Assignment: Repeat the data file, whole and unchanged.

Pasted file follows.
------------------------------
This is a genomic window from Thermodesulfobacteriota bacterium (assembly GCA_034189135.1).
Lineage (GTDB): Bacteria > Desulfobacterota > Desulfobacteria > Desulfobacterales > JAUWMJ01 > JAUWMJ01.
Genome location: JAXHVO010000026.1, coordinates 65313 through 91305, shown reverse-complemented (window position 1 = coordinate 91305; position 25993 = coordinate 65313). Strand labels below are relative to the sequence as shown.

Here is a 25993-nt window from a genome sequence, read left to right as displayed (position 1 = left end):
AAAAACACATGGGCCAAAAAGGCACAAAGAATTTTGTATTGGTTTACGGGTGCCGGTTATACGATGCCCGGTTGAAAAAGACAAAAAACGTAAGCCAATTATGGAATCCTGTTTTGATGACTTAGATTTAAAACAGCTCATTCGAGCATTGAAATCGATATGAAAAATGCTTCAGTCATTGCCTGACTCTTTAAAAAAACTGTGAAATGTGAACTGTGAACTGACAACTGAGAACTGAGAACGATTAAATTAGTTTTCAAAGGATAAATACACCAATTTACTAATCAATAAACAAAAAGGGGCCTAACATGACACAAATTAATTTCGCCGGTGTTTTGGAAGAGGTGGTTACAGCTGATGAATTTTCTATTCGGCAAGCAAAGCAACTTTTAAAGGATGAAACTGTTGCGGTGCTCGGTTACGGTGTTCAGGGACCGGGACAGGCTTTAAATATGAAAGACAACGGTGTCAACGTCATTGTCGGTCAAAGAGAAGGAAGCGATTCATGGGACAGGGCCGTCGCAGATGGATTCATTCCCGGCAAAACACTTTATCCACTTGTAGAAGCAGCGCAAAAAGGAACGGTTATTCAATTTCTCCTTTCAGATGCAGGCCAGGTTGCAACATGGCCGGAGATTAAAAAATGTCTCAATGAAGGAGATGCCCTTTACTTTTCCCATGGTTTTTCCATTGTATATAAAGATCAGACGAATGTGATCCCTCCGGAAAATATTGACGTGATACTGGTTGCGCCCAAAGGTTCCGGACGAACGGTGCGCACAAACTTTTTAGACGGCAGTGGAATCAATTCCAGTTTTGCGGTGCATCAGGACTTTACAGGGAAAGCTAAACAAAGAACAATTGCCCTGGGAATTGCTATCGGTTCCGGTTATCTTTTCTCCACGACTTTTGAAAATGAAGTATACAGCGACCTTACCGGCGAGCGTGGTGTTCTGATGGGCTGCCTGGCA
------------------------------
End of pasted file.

This is a genomic window from Thermodesulfobacteriota bacterium (assembly GCA_034189135.1).
Lineage (GTDB): Bacteria > Desulfobacterota > Desulfobacteria > Desulfobacterales > JAUWMJ01 > JAUWMJ01.
Genome location: JAXHVO010000026.1, coordinates 65313 through 91305, shown reverse-complemented (window position 1 = coordinate 91305; position 25993 = coordinate 65313). Strand labels below are relative to the sequence as shown.

Here is a 25993-nt window from a genome sequence, read left to right as displayed (position 1 = left end):
AAAAACACATGGGCCAAAAAGGCACAAAGAATTTTGTATTGGTTTACGGGTGCCGGTTATACGATGCCCGGTTGAAAAAGACAAAAAACGTAAGCCAATTATGGAATCCTGTTTTGATGACTTAGATTTAAAACAGCTCATTCGAGCATTGAAATCGATATGAAAAATGCTTCAGTCATTGCCTGACTCTTTAAAAAAACTGTGAAATGTGAACTGTGAACTGACAACTGAGAACTGAGAACGATTAAATTAGTTTTCAAAGGATAAATACACCAATTTACTAATCAATAAACAAAAAGGGGCCTAACATGACACAAATTAATTTCGCCGGTGTTTTGGAAGAGGTGGTTACAGCTGATGAATTTTCTATTCGGCAAGCAAAGCAACTTTTAAAGGATGAAACTGTTGCGGTGCTCGGTTACGGTGTTCAGGGACCGGGACAGGCTTTAAATATGAAAGACAACGGTGTCAACGTCATTGTCGGTCAAAGAGAAGGAAGCGATTCATGGGACAGGGCCGTCGCAGATGGATTCATTCCCGGCAAAACACTTTATCCACTTGTAGAAGCAGCGCAAAAAGGAACGGTTATTCAATTTCTCCTTTCAGATGCAGGCCAGGTTGCAACATGGCCGGAGATTAAAAAATGTCTCAATGAAGGAGATGCCCTTTACTTTTCCCATGGTTTTTCCATTGTATATAAAGATCAGACGAATGTGATCCCTCCGGAAAATATTGACGTGATACTGGTTGCGCCCAAAGGTTCCGGACGAACGGTGCGCACAAACTTTTTAGACGGCAGTGGAATCAATTCCAGTTTTGCGGTGCATCAGGACTTTACAGGGAAAGCTAAACAAAGAACAATTGCCCTGGGAATTGCTATCGGTTCCGGTTATCTTTTCTCCACGACTTTTGAAAATGAAGTATACAGCGACCTTACCGGCGAGCGTGGTGTTCTGATGGGCTGCCTGGCA